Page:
The youngest known victim in the Christchurch, New Zealand, mosques shootings was a 3-year-old member of the nation's Somalian community. 

Mucaad Ibrahim was one of the 50 victims slain in the Noor and Linwood mosques terror attack last Friday. According to The Associated Press, the young boy, who loved soccer and his iPad, attended the Noor mosque with his brother, Abdi Ibrahim, and father, Adan Ibrahim, on March 15.

They arrived at the mosque for Friday prayers, and Mucaad's father planned to take him to a local park across the street to play soccer. 

The child's life was taken when 28-year-old suspected gunman Brenton Tarrant entered and fired upon parishioners. His attack, as reported by The New Zealand Herald, was inspired by white supremacist ideology and anti-Muslim vitriol. Mucaad was sitting in front of his brother when gunshots rung out. Worshippers quickly ran for cover and safety.

In the mad dash to get away from the gunman, Abdi thought his little brother was safe with his father, but neither had the child with them. 

Mucaad was lost among the running crowd, The Washington Post reports. Some reports state the boy ran in the shooter's direction. 

Police confirmed on March 17 that the small child was dead. As dictated by Islamic religious tradition, the body of a deceased person should be cleaned and wrapped in cloth within 24 hours of a person's passing. However, the two-day search for Mucaad's body impeded that process.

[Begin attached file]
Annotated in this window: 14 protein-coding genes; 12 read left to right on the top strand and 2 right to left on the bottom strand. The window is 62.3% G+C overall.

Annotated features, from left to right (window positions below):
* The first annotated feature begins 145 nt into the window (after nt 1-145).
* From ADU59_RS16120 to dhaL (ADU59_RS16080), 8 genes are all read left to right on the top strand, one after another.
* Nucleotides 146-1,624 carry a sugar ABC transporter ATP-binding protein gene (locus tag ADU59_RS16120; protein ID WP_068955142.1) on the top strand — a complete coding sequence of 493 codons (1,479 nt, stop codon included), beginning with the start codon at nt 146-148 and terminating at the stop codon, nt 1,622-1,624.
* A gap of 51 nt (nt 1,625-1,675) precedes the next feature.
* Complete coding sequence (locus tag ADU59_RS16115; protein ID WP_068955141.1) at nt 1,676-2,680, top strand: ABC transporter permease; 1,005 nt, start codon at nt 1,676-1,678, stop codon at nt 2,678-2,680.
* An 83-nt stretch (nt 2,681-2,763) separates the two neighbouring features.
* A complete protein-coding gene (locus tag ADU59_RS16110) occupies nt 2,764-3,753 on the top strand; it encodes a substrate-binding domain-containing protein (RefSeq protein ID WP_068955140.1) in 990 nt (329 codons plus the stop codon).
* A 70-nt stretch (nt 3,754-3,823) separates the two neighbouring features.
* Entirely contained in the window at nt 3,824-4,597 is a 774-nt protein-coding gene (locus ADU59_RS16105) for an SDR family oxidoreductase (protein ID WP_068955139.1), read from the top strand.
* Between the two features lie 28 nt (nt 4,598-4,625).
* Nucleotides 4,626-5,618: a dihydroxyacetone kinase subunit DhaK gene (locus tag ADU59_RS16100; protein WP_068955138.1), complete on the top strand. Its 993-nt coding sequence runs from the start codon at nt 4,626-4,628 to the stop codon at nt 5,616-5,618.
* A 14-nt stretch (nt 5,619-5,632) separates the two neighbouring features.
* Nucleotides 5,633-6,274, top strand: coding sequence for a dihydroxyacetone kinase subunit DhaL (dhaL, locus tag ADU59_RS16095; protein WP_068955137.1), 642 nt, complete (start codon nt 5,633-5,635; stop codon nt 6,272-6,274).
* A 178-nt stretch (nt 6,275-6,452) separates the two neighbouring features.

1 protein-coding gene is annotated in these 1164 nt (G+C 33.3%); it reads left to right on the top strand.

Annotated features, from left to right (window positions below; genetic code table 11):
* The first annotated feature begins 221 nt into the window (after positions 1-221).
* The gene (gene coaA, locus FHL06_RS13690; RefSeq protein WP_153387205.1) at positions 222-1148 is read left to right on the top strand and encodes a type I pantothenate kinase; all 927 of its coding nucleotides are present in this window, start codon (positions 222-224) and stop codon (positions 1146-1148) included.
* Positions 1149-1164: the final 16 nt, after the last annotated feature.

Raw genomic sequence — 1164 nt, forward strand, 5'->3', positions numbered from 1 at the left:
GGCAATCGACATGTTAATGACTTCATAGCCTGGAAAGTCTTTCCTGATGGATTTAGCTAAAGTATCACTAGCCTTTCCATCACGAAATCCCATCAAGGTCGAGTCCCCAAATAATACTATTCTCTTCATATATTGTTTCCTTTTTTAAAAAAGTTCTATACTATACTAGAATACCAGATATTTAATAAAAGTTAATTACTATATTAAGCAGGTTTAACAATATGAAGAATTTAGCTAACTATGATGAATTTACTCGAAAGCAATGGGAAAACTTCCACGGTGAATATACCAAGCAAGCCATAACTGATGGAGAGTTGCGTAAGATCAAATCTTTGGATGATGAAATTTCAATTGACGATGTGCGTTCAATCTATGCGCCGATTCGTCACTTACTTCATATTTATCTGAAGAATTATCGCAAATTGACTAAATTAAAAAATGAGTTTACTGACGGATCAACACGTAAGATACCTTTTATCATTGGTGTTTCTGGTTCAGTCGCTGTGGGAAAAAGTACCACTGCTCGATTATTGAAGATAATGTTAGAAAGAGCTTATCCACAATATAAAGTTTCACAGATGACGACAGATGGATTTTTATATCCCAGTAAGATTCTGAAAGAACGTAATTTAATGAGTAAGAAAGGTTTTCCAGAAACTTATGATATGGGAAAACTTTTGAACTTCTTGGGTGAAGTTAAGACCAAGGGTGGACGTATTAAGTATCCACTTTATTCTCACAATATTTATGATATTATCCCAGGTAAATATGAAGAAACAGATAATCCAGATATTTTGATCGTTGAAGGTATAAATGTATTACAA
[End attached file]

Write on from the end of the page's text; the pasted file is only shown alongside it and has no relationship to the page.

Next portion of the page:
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Abdi and Adan shared the heartbreaking news to the family. The unfortunate death of Mucaad especially weighed heavily on their mother. 

“My mum, she’s been struggling,” Abdi told the AP. “Every time she sees other people crying, emotional, she just collapses.” 

Another brother, Abdifatah Ibrahim, who ventured back to New Zealand following the terror attack, could not believe his baby brother was gone. 

Close family, friends and other members of the community have rallied around the family during this trying time. 

“He’s been loved by the community here,” Ahmed Osman, a close family friend, told the AP. “It’s been tough days. It’s been really tough days.”

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